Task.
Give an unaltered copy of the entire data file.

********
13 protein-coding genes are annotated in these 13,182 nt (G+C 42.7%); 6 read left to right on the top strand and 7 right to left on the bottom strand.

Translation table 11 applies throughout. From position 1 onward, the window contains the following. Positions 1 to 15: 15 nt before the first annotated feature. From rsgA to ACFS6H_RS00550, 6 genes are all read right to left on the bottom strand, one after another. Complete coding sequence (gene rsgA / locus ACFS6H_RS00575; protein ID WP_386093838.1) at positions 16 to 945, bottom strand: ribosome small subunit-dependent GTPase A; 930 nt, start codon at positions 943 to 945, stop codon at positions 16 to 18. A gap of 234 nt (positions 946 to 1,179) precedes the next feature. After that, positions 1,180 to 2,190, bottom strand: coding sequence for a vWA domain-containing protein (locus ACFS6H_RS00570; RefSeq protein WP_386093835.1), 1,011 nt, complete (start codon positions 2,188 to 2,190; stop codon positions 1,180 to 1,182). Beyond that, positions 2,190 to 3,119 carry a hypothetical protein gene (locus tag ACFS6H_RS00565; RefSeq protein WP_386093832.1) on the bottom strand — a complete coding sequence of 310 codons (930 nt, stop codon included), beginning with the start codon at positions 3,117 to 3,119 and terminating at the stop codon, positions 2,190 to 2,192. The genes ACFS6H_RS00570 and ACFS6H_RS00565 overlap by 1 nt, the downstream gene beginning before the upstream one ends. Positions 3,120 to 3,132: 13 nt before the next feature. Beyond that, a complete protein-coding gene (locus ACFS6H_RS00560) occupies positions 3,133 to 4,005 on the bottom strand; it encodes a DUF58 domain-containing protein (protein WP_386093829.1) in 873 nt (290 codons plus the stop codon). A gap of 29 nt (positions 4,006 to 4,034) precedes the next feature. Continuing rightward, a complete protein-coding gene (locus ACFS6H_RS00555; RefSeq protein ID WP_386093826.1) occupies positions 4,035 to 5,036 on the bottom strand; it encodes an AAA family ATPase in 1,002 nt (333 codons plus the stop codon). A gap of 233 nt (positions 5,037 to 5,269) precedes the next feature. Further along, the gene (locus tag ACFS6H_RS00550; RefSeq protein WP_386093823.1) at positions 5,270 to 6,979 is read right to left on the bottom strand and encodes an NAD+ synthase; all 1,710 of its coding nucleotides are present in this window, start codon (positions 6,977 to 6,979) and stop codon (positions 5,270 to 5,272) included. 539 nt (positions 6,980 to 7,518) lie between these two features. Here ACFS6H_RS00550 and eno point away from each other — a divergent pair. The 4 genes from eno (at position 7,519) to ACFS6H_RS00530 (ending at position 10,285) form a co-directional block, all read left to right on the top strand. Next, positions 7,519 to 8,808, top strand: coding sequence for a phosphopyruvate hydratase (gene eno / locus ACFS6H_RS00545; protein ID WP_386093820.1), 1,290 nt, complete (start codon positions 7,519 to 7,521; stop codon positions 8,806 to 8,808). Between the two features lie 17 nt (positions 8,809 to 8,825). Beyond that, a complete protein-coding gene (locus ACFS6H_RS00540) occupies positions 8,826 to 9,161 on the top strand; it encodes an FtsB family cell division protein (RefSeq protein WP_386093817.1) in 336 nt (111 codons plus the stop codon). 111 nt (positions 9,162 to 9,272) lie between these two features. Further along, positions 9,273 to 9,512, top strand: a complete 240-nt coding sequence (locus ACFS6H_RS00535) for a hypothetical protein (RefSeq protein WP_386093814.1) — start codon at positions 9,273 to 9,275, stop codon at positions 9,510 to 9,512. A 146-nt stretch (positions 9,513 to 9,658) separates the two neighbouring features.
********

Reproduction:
13 protein-coding genes are annotated in these 13,182 nt (G+C 42.7%); 6 read left to right on the top strand and 7 right to left on the bottom strand.

Translation table 11 applies throughout. From position 1 onward, the window contains the following. Positions 1 to 15: 15 nt before the first annotated feature. From rsgA to ACFS6H_RS00550, 6 genes are all read right to left on the bottom strand, one after another. Complete coding sequence (gene rsgA / locus ACFS6H_RS00575; protein ID WP_386093838.1) at positions 16 to 945, bottom strand: ribosome small subunit-dependent GTPase A; 930 nt, start codon at positions 943 to 945, stop codon at positions 16 to 18. A gap of 234 nt (positions 946 to 1,179) precedes the next feature. After that, positions 1,180 to 2,190, bottom strand: coding sequence for a vWA domain-containing protein (locus ACFS6H_RS00570; RefSeq protein WP_386093835.1), 1,011 nt, complete (start codon positions 2,188 to 2,190; stop codon positions 1,180 to 1,182). Beyond that, positions 2,190 to 3,119 carry a hypothetical protein gene (locus tag ACFS6H_RS00565; RefSeq protein WP_386093832.1) on the bottom strand — a complete coding sequence of 310 codons (930 nt, stop codon included), beginning with the start codon at positions 3,117 to 3,119 and terminating at the stop codon, positions 2,190 to 2,192. The genes ACFS6H_RS00570 and ACFS6H_RS00565 overlap by 1 nt, the downstream gene beginning before the upstream one ends. Positions 3,120 to 3,132: 13 nt before the next feature. Beyond that, a complete protein-coding gene (locus ACFS6H_RS00560) occupies positions 3,133 to 4,005 on the bottom strand; it encodes a DUF58 domain-containing protein (protein WP_386093829.1) in 873 nt (290 codons plus the stop codon). A gap of 29 nt (positions 4,006 to 4,034) precedes the next feature. Continuing rightward, a complete protein-coding gene (locus ACFS6H_RS00555; RefSeq protein ID WP_386093826.1) occupies positions 4,035 to 5,036 on the bottom strand; it encodes an AAA family ATPase in 1,002 nt (333 codons plus the stop codon). A gap of 233 nt (positions 5,037 to 5,269) precedes the next feature. Further along, the gene (locus tag ACFS6H_RS00550; RefSeq protein WP_386093823.1) at positions 5,270 to 6,979 is read right to left on the bottom strand and encodes an NAD+ synthase; all 1,710 of its coding nucleotides are present in this window, start codon (positions 6,977 to 6,979) and stop codon (positions 5,270 to 5,272) included. 539 nt (positions 6,980 to 7,518) lie between these two features. Here ACFS6H_RS00550 and eno point away from each other — a divergent pair. The 4 genes from eno (at position 7,519) to ACFS6H_RS00530 (ending at position 10,285) form a co-directional block, all read left to right on the top strand. Next, positions 7,519 to 8,808, top strand: coding sequence for a phosphopyruvate hydratase (gene eno / locus ACFS6H_RS00545; protein ID WP_386093820.1), 1,290 nt, complete (start codon positions 7,519 to 7,521; stop codon positions 8,806 to 8,808). Between the two features lie 17 nt (positions 8,809 to 8,825). Beyond that, a complete protein-coding gene (locus ACFS6H_RS00540) occupies positions 8,826 to 9,161 on the top strand; it encodes an FtsB family cell division protein (RefSeq protein WP_386093817.1) in 336 nt (111 codons plus the stop codon). 111 nt (positions 9,162 to 9,272) lie between these two features. Further along, positions 9,273 to 9,512, top strand: a complete 240-nt coding sequence (locus ACFS6H_RS00535) for a hypothetical protein (RefSeq protein WP_386093814.1) — start codon at positions 9,273 to 9,275, stop codon at positions 9,510 to 9,512. A 146-nt stretch (positions 9,513 to 9,658) separates the two neighbouring features.